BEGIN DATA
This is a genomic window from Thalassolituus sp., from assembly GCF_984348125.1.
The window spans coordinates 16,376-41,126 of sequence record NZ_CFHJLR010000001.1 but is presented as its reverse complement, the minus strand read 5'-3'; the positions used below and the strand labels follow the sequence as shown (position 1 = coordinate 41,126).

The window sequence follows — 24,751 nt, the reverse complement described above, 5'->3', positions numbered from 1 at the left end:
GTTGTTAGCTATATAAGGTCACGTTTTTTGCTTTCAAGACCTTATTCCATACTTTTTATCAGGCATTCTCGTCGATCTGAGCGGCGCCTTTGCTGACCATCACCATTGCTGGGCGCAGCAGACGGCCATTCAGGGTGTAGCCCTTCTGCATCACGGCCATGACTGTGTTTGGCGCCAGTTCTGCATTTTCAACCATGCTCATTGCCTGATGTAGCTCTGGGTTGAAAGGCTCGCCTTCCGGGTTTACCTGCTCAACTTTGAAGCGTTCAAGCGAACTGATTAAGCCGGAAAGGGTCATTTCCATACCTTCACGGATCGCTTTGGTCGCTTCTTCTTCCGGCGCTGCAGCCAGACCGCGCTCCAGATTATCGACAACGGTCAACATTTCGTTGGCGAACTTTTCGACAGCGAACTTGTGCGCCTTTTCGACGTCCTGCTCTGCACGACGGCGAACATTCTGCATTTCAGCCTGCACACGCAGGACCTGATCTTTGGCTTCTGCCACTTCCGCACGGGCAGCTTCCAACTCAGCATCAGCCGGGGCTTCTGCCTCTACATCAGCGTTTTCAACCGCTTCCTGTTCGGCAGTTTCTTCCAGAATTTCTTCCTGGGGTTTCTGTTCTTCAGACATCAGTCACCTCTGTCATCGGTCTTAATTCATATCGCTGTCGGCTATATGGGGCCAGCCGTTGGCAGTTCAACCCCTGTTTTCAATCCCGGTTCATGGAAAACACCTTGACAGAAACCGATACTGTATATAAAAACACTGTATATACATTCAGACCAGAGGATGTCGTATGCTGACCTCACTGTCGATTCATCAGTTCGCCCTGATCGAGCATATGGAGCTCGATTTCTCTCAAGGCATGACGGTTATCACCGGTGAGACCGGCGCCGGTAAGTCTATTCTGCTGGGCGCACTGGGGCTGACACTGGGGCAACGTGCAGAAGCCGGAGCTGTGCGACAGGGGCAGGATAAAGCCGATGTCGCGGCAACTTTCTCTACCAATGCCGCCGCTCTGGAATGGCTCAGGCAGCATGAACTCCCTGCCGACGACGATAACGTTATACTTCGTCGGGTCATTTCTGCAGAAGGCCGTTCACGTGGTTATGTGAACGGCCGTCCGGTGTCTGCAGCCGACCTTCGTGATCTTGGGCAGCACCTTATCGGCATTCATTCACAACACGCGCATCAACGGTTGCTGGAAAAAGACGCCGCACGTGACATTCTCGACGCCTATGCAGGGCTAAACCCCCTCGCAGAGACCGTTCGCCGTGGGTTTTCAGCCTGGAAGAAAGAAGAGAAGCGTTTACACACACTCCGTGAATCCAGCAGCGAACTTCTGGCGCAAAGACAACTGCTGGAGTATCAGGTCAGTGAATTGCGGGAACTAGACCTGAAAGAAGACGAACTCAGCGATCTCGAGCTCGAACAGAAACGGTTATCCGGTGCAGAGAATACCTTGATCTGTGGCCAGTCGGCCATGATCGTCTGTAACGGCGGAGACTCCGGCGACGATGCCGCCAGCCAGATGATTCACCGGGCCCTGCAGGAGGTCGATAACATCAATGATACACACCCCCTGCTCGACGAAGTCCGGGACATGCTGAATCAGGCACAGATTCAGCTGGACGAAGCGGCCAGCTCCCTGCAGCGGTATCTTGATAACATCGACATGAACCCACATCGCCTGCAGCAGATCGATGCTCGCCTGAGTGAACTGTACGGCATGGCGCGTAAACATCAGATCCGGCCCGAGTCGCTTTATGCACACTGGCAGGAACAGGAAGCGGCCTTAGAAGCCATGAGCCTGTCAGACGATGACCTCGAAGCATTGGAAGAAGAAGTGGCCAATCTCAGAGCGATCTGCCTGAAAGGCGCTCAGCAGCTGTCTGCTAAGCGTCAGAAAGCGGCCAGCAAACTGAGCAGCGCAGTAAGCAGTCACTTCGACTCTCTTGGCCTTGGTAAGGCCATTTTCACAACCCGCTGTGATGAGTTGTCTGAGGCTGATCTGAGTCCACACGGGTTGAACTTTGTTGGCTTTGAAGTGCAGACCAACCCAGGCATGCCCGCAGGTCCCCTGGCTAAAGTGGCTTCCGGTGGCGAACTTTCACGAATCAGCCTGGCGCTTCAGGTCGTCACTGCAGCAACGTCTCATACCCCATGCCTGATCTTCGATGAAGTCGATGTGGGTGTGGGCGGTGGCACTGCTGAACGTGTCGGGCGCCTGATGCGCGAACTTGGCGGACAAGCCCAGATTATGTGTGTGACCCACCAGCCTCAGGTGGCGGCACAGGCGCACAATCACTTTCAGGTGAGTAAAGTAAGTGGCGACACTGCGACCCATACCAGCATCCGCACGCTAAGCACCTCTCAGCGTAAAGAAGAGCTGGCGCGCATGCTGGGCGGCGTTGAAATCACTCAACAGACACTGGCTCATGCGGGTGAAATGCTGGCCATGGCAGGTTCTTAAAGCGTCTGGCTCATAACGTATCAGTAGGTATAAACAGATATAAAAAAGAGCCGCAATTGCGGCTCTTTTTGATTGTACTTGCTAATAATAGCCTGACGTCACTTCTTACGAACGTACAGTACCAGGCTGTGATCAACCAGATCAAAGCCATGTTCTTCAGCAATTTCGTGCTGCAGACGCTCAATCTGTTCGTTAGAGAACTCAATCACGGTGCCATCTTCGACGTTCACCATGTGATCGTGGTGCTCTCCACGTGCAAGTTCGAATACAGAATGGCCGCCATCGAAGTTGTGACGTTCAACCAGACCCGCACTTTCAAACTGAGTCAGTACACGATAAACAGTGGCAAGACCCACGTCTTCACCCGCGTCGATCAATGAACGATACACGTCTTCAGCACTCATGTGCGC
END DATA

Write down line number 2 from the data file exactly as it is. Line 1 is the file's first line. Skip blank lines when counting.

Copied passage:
The window spans coordinates 16,376-41,126 of sequence record NZ_CFHJLR010000001.1 but is presented as its reverse complement, the minus strand read 5'-3'; the positions used below and the strand labels follow the sequence as shown (position 1 = coordinate 41,126).